But you only have to look at gold's big move up since the start of 2012 to know this stage of the move was unsustainable short-term.

    It's why investors shouldn't be surprised by the pullback, and should use this latest move down to increase their long-term exposure to gold.

    This dip is a buying event and nothing more.

    The pullback in the price of gold also hit equities along with bonds and some other commodities.

    Even so, it appears that the ECB has provided enough liquidity to fight off the near-term fears.

    Once these funds begin to work their way through the system, I believe they will be bullish for commodity prices.

    Over time, banks will eventually put that capital to work, with an eye toward generating a positive rate of return on it. One of those avenues will undoubtedly be gold.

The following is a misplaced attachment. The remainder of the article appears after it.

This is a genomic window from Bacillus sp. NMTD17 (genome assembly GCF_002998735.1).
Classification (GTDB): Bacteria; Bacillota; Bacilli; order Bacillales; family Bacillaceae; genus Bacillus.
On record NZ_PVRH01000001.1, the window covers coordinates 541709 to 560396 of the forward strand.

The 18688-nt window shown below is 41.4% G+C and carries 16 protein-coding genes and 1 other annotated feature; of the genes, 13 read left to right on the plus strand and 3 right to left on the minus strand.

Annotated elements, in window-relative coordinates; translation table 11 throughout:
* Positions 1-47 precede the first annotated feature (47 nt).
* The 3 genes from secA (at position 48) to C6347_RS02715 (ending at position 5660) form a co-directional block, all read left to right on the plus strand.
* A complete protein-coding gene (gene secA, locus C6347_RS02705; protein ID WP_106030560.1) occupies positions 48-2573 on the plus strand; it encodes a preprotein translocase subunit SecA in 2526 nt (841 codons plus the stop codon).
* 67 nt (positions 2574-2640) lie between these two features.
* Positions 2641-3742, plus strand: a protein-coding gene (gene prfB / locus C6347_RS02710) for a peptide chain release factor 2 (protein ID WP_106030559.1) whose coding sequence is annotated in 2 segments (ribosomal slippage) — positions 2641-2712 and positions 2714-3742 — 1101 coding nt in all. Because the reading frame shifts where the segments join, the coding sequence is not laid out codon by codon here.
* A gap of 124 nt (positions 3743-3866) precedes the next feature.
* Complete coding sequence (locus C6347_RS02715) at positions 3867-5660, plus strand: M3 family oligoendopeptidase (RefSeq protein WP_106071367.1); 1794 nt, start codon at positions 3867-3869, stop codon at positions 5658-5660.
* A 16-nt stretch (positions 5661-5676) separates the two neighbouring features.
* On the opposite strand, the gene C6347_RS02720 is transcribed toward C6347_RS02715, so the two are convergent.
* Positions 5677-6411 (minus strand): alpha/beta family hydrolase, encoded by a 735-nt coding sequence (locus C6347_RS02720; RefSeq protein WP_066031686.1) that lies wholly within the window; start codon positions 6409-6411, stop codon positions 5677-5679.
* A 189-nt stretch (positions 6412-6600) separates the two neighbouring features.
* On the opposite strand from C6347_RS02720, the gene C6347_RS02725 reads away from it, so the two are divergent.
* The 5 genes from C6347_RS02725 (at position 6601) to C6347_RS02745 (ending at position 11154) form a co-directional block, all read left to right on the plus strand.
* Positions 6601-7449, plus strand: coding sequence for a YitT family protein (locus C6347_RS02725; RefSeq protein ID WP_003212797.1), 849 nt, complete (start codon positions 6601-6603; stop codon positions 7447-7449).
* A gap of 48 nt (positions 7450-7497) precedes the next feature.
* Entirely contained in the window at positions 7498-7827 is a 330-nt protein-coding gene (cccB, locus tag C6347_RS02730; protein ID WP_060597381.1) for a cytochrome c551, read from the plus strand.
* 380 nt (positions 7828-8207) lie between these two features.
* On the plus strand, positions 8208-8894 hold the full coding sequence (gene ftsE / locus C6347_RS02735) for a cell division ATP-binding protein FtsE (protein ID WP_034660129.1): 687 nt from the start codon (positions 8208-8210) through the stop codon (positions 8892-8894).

Here's why, along with a bit of background.

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  • John Paulson Says Now's the Time to Buy Gold Billionaire hedge-fund manager John Paulson wrote a letter to investors saying now is the time to buy gold, as prices are going to soar this year.

    Paulson said government spending will trigger inflation, and investors should stock up on gold as protection.

    "By the time inflation becomes evident, gold will probably have moved, which implies that now is the time to build a position in gold," Paulson wrote in a letter at the end of 2011 obtained by Bloomberg News.

    Hedge funds and money managers have increased their bets this year on higher gold prices.
    Paulson's hedge fund, Paulson & Co., is the biggest investor in the SPDR Gold Trust ETF (NYSE: GLD) with a $2.9 billion stake. The fund is up 24% in the past year and more than 10% this year alone.

    Paulson: It's Time to Buy Gold

    With the U.S. Federal Reserve leaving interest rates near zero until 2014, more investors will buy gold as an inflation hedge.